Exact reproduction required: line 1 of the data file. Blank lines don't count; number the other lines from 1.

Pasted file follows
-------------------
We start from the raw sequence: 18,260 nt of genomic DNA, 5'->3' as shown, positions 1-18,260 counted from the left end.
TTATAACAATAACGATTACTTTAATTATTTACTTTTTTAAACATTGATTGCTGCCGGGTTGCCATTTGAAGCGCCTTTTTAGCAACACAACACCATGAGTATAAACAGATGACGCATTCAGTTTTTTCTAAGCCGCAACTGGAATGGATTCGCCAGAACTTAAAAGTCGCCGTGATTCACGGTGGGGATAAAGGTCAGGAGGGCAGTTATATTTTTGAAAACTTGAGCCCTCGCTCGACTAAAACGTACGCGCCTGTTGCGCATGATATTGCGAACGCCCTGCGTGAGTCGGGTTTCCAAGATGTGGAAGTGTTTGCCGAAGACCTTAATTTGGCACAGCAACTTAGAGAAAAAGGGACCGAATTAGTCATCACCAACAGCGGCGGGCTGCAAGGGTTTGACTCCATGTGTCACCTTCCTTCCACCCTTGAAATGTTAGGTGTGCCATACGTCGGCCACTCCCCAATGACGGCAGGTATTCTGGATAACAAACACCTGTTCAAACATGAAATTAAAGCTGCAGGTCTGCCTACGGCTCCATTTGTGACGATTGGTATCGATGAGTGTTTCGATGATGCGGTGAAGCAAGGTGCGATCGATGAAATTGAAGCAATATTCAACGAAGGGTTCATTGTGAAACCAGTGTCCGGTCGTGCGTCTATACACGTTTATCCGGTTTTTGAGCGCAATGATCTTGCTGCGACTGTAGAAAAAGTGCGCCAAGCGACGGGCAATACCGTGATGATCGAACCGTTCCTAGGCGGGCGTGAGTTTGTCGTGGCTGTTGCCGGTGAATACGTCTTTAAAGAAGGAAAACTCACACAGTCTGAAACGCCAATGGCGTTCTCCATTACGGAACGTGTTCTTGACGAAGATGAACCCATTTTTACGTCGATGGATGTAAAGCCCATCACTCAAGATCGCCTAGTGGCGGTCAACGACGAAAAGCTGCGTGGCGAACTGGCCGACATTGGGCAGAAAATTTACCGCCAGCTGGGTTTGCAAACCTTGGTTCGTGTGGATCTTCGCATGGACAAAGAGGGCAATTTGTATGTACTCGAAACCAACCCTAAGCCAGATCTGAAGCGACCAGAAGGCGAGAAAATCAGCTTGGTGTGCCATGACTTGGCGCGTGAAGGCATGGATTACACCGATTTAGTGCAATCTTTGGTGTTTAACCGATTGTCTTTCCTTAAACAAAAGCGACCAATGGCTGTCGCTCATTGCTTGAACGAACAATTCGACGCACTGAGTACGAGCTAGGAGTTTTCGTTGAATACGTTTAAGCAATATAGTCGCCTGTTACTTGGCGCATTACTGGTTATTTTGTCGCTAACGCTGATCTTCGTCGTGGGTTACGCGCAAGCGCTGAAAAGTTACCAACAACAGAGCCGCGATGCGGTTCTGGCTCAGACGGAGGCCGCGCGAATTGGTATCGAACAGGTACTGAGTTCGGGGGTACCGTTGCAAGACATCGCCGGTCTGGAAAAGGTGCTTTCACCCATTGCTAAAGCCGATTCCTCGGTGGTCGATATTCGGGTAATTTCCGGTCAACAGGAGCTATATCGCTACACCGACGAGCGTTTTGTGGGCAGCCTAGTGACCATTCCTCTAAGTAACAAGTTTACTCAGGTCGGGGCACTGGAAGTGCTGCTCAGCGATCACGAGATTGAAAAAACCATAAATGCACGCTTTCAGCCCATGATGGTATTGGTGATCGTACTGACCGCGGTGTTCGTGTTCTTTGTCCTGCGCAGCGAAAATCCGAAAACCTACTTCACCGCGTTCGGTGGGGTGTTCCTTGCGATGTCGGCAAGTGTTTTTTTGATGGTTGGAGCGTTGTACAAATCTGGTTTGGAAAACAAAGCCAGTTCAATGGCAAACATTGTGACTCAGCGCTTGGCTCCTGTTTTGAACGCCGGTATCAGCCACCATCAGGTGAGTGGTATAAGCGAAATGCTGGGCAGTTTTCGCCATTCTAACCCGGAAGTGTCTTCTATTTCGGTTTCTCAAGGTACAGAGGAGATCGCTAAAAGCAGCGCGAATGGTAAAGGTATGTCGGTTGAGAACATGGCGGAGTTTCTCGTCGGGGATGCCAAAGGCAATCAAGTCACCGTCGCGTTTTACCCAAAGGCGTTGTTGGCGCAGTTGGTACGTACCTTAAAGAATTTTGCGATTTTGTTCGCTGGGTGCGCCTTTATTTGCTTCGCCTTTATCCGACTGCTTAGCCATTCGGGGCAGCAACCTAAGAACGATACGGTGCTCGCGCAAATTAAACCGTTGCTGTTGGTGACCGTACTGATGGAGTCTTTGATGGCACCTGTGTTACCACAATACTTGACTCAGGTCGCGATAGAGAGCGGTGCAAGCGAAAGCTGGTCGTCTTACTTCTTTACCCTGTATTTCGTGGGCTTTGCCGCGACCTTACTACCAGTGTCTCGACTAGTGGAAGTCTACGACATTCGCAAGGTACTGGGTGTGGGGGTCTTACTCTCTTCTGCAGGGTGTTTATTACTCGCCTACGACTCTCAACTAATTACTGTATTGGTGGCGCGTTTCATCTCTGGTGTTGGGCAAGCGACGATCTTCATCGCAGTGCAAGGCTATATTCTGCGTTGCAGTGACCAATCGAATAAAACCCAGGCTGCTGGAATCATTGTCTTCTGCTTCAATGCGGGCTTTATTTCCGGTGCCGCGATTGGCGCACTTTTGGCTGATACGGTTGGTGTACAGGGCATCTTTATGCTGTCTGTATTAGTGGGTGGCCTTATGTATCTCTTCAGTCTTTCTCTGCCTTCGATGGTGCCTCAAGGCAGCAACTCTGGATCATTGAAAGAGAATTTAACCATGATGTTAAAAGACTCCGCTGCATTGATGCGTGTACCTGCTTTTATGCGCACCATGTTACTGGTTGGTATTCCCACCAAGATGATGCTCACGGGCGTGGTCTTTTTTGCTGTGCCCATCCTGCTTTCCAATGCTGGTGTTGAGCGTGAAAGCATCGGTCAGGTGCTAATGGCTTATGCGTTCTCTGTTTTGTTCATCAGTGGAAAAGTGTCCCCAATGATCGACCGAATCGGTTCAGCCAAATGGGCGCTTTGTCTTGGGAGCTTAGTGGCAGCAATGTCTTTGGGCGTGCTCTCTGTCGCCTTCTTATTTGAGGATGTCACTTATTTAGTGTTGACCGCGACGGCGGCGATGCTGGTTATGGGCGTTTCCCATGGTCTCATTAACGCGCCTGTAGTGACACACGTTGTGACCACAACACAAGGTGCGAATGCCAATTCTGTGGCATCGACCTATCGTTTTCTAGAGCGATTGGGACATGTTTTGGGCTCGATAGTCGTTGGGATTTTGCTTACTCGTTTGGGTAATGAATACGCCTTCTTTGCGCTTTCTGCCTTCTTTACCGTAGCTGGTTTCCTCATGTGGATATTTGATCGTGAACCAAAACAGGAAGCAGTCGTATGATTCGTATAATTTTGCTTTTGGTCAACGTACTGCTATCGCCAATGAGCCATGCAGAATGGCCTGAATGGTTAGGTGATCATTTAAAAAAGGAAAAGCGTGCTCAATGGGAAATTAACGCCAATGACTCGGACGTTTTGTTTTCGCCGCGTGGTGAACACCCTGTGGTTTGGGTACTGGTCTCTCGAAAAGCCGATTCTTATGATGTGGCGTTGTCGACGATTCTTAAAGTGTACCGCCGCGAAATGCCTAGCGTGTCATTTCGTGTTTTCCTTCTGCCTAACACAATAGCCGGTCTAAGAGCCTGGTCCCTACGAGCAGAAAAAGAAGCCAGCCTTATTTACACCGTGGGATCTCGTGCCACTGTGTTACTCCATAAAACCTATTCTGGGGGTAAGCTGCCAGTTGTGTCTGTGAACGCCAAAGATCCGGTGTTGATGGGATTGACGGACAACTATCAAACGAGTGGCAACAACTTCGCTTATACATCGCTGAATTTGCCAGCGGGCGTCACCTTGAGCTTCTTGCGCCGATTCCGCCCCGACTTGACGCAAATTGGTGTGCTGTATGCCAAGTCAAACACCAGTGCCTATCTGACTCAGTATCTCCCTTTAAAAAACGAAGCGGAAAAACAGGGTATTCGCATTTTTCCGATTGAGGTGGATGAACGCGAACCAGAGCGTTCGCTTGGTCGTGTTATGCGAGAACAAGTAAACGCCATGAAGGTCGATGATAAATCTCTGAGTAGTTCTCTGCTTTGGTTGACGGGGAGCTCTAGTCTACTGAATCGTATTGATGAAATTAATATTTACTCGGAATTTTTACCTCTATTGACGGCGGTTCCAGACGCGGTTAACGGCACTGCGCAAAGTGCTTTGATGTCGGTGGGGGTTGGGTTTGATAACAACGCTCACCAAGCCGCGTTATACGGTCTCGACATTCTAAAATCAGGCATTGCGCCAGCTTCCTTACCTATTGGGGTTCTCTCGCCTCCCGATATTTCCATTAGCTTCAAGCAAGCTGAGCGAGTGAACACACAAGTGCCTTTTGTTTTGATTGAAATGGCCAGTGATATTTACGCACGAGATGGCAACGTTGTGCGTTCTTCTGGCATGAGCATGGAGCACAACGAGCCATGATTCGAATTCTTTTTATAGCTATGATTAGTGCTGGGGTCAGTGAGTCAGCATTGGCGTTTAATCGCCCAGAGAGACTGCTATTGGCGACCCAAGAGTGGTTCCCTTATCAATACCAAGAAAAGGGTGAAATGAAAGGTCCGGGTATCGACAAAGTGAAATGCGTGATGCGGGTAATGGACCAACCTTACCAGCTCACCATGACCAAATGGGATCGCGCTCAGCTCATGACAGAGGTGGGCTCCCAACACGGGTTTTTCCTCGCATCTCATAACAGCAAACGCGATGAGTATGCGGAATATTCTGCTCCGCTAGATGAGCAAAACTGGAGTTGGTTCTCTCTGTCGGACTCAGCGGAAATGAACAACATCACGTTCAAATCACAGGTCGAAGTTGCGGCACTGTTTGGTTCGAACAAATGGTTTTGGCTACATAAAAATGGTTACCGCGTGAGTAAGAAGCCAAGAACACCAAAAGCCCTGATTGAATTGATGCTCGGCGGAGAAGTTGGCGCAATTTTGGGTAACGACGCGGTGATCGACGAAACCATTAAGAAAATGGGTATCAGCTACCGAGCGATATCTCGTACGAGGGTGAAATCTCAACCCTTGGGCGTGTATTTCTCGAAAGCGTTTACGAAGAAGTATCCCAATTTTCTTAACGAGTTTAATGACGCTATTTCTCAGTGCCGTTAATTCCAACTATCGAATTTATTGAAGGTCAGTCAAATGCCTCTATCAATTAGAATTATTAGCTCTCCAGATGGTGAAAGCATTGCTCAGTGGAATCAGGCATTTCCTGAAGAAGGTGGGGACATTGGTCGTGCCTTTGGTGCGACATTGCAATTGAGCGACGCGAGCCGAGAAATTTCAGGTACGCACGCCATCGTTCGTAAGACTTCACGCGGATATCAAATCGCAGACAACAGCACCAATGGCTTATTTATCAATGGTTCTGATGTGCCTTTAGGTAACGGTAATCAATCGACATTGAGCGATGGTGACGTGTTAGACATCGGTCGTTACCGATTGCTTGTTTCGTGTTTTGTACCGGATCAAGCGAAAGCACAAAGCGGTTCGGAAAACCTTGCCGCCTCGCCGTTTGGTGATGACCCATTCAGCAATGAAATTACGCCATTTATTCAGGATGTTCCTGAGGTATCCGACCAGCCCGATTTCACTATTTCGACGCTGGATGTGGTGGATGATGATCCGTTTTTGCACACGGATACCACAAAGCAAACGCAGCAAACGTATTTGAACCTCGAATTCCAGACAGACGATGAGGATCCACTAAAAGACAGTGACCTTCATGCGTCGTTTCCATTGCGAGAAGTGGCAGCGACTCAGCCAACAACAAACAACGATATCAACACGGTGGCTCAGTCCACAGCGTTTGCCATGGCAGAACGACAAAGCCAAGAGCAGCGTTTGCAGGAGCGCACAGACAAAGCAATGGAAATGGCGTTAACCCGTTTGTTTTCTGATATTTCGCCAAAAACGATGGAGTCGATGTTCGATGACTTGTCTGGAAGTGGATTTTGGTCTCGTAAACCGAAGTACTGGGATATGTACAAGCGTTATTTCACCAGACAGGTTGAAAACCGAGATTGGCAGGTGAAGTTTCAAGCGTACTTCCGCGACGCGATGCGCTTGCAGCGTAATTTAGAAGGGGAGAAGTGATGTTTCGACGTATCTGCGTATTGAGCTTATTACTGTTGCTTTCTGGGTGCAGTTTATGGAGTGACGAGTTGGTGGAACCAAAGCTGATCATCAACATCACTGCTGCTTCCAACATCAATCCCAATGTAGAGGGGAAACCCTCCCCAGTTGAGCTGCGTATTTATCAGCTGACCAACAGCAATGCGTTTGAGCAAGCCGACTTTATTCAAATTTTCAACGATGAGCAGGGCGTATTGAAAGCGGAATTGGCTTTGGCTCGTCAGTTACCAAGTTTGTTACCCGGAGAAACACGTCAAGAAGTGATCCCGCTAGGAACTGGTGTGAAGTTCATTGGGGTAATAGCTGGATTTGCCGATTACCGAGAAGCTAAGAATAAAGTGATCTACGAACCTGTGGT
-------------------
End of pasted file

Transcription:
We start from the raw sequence: 18,260 nt of genomic DNA, 5'->3' as shown, positions 1-18,260 counted from the left end.